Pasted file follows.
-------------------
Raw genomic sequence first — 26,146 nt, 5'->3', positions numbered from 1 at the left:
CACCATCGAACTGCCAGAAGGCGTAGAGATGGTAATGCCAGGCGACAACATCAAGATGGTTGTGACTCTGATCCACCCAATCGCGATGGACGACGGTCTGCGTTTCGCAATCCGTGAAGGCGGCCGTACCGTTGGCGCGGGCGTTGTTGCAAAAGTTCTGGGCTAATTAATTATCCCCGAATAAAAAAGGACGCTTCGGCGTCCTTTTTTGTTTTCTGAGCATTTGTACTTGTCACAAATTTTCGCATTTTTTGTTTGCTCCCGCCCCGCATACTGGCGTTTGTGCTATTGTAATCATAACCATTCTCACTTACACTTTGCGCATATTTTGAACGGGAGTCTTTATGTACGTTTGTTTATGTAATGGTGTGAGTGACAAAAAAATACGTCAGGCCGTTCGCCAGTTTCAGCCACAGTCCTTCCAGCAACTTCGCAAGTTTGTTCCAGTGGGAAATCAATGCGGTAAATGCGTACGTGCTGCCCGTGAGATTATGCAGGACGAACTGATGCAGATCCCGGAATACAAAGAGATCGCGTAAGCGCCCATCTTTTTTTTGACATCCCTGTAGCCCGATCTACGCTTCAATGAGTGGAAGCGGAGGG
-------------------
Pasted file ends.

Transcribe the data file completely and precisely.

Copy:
Raw genomic sequence first — 26,146 nt, 5'->3', positions numbered from 1 at the left:
CACCATCGAACTGCCAGAAGGCGTAGAGATGGTAATGCCAGGCGACAACATCAAGATGGTTGTGACTCTGATCCACCCAATCGCGATGGACGACGGTCTGCGTTTCGCAATCCGTGAAGGCGGCCGTACCGTTGGCGCGGGCGTTGTTGCAAAAGTTCTGGGCTAATTAATTATCCCCGAATAAAAAAGGACGCTTCGGCGTCCTTTTTTGTTTTCTGAGCATTTGTACTTGTCACAAATTTTCGCATTTTTTGTTTGCTCCCGCCCCGCATACTGGCGTTTGTGCTATTGTAATCATAACCATTCTCACTTACACTTTGCGCATATTTTGAACGGGAGTCTTTATGTACGTTTGTTTATGTAATGGTGTGAGTGACAAAAAAATACGTCAGGCCGTTCGCCAGTTTCAGCCACAGTCCTTCCAGCAACTTCGCAAGTTTGTTCCAGTGGGAAATCAATGCGGTAAATGCGTACGTGCTGCCCGTGAGATTATGCAGGACGAACTGATGCAGATCCCGGAATACAAAGAGATCGCGTAAGCGCCCATCTTTTTTTTGACATCCCTGTAGCCCGATCTACGCTTCAATGAGTGGAAGCGGAGGG